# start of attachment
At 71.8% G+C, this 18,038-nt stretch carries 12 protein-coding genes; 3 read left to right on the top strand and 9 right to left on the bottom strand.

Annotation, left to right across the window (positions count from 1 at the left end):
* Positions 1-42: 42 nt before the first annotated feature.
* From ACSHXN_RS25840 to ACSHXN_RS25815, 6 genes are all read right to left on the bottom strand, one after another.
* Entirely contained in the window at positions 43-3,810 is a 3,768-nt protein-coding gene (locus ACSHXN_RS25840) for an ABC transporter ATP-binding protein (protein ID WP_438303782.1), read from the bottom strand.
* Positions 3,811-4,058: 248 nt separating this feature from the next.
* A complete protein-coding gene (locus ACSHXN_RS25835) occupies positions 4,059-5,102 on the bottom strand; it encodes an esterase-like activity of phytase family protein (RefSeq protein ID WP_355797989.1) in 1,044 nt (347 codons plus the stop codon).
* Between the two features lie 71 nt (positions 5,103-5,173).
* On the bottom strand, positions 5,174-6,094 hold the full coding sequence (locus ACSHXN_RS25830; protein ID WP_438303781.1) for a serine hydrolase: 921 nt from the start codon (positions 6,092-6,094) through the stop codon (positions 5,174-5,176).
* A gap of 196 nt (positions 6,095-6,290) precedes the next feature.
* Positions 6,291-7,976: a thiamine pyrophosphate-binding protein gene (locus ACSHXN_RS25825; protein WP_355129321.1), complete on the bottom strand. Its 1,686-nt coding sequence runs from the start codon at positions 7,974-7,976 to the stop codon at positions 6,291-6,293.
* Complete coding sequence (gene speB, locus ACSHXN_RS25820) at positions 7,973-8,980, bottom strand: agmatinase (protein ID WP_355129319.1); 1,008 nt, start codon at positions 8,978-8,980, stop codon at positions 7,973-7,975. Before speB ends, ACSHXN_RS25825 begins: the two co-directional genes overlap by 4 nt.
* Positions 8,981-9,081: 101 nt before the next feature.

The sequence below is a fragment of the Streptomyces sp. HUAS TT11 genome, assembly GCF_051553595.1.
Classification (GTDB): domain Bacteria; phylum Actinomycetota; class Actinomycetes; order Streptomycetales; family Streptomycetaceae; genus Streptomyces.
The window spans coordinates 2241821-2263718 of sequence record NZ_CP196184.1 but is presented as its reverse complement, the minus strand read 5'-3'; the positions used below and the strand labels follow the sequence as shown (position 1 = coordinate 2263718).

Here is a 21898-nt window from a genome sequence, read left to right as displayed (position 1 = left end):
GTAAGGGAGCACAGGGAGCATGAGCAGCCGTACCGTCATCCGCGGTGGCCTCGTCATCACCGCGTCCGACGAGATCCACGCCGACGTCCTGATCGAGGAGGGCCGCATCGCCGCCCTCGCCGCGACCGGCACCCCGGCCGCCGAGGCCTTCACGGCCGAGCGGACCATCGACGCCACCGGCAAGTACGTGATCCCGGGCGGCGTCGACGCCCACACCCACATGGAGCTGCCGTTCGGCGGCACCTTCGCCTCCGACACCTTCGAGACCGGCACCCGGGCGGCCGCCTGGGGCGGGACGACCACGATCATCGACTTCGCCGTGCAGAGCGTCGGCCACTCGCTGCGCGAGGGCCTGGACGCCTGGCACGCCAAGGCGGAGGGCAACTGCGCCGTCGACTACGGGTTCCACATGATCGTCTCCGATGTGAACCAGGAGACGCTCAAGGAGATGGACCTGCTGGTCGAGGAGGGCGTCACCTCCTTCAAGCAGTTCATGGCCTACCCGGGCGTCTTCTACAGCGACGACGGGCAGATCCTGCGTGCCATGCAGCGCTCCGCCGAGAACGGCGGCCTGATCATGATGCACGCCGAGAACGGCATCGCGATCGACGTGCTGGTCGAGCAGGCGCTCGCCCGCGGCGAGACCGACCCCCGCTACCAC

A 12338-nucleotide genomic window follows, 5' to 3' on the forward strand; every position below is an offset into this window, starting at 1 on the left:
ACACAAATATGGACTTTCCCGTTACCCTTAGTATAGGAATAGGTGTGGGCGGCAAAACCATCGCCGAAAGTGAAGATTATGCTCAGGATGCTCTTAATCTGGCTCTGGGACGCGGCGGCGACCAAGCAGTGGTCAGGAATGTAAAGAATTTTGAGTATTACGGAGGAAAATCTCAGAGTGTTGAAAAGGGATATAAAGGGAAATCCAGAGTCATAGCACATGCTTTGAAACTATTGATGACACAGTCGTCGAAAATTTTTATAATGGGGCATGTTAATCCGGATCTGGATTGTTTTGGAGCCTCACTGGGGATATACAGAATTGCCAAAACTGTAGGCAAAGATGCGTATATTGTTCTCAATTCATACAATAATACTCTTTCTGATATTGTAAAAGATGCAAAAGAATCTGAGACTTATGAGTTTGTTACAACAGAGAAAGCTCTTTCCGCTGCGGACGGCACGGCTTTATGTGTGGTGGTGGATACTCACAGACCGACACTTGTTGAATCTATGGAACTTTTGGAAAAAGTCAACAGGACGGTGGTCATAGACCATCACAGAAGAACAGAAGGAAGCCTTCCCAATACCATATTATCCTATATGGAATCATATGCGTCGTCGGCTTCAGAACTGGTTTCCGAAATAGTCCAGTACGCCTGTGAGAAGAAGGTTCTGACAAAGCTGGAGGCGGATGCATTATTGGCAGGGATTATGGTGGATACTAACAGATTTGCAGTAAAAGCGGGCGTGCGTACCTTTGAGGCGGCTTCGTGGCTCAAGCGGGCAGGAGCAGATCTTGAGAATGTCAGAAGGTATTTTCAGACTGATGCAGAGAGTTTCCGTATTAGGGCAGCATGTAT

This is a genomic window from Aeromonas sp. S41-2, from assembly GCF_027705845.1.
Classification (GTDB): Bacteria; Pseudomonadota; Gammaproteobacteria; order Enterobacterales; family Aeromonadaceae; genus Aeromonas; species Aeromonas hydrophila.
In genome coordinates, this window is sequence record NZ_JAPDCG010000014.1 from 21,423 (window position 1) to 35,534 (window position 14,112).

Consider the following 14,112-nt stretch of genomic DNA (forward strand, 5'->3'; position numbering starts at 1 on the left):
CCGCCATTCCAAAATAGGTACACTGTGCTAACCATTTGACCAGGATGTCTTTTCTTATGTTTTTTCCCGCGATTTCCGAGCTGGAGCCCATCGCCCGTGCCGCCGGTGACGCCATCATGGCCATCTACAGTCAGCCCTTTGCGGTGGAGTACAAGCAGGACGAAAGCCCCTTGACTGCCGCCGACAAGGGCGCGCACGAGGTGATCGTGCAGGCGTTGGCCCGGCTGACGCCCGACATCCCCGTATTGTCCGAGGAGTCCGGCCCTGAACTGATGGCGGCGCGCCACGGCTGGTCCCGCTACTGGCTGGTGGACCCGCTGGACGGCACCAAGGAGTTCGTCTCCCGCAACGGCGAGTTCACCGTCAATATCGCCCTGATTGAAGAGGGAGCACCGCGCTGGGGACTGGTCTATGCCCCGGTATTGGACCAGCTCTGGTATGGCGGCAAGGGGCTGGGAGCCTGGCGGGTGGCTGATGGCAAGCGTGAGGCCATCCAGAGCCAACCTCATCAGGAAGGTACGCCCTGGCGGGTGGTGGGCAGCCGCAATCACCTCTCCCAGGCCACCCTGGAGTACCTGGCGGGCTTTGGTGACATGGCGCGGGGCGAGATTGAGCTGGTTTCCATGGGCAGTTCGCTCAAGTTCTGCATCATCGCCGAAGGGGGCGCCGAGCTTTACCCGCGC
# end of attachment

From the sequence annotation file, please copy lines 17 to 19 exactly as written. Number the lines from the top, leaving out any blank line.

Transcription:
Here is a 21898-nt window from a genome sequence, read left to right as displayed (position 1 = left end):
GTAAGGGAGCACAGGGAGCATGAGCAGCCGTACCGTCATCCGCGGTGGCCTCGTCATCACCGCGTCCGACGAGATCCACGCCGACGTCCTGATCGAGGAGGGCCGCATCGCCGCCCTCGCCGCGACCGGCACCCCGGCCGCCGAGGCCTTCACGGCCGAGCGGACCATCGACGCCACCGGCAAGTACGTGATCCCGGGCGGCGTCGACGCCCACACCCACATGGAGCTGCCGTTCGGCGGCACCTTCGCCTCCGACACCTTCGAGACCGGCACCCGGGCGGCCGCCTGGGGCGGGACGACCACGATCATCGACTTCGCCGTGCAGAGCGTCGGCCACTCGCTGCGCGAGGGCCTGGACGCCTGGCACGCCAAGGCGGAGGGCAACTGCGCCGTCGACTACGGGTTCCACATGATCGTCTCCGATGTGAACCAGGAGACGCTCAAGGAGATGGACCTGCTGGTCGAGGAGGGCGTCACCTCCTTCAAGCAGTTCATGGCCTACCCGGGCGTCTTCTACAGCGACGACGGGCAGATCCTGCGTGCCATGCAGCGCTCCGCCGAGAACGGCGGCCTGATCATGATGCACGCCGAGAACGGCATCGCGATCGACGTGCTGGTCGAGCAGGCGCTCGCCCGCGGCGAGACCGACCCCCGCTACCAC

A 12338-nucleotide genomic window follows, 5' to 3' on the forward strand; every position below is an offset into this window, starting at 1 on the left: